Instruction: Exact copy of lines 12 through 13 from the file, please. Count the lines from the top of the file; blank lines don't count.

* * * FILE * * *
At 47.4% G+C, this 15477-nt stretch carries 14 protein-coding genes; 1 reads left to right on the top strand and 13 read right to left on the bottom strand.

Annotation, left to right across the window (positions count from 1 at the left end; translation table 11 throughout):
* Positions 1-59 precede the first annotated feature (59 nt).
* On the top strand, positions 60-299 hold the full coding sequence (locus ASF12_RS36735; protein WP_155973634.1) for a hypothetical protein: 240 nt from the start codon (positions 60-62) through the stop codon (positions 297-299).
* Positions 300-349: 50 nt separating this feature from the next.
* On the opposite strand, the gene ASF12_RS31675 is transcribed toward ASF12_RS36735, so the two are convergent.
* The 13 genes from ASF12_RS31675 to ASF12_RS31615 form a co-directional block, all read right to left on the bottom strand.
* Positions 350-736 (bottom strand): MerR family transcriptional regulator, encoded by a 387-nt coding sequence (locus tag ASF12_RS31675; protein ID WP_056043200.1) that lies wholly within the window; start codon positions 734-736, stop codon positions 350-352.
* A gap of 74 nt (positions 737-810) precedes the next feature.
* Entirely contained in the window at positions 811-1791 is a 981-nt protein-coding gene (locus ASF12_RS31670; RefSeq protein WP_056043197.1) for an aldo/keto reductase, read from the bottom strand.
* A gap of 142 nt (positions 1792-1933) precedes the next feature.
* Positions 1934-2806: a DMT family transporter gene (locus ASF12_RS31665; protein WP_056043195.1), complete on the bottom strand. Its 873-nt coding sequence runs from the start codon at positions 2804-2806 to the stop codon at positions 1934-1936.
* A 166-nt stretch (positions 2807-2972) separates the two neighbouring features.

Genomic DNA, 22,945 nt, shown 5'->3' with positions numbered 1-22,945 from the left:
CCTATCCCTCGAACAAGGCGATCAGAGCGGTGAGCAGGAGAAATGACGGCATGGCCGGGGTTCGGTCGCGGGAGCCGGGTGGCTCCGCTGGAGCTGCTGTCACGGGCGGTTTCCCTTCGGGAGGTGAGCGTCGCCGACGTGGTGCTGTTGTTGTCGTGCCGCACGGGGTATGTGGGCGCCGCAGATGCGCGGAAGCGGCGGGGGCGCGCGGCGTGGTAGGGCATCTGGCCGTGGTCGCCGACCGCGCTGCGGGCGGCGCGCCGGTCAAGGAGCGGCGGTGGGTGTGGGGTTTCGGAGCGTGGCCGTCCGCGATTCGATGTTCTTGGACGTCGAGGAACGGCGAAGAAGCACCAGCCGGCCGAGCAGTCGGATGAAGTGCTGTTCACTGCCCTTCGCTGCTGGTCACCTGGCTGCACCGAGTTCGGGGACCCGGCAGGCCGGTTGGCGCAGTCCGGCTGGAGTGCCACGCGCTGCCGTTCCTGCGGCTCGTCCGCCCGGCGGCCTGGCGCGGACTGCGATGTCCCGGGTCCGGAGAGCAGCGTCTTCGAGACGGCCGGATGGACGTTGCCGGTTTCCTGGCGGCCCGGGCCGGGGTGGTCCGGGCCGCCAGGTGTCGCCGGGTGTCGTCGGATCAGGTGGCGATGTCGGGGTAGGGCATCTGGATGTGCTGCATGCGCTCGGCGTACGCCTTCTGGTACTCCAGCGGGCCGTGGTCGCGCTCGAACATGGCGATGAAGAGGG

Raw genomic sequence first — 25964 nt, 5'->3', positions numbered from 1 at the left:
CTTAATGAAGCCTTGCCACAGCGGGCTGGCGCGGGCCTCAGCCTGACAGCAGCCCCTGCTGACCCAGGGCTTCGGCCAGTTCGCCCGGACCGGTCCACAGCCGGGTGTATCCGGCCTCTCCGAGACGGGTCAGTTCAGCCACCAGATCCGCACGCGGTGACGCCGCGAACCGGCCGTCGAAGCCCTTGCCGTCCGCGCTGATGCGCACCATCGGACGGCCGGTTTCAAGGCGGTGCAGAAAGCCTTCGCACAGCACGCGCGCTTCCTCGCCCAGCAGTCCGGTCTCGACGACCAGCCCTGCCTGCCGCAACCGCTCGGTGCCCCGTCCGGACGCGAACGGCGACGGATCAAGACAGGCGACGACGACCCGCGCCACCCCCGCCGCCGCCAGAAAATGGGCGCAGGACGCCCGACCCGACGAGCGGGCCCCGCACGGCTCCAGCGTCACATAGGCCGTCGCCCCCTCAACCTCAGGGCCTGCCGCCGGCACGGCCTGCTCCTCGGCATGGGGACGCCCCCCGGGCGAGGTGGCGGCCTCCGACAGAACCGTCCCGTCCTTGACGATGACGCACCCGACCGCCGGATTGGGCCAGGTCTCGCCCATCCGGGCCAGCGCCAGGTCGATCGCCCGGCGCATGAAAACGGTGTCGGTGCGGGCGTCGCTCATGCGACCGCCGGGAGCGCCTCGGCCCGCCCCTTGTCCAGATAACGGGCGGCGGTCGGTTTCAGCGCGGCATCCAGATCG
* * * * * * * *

* Positions 1934-2806: a DMT family transporter gene (locus ASF12_RS31665; protein WP_056043195.1), complete on the bottom strand. Its 873-nt coding sequence runs from the start codon at positions 2804-2806 to the stop codon at positions 1934-1936.
* A 166-nt stretch (positions 2807-2972) separates the two neighbouring features.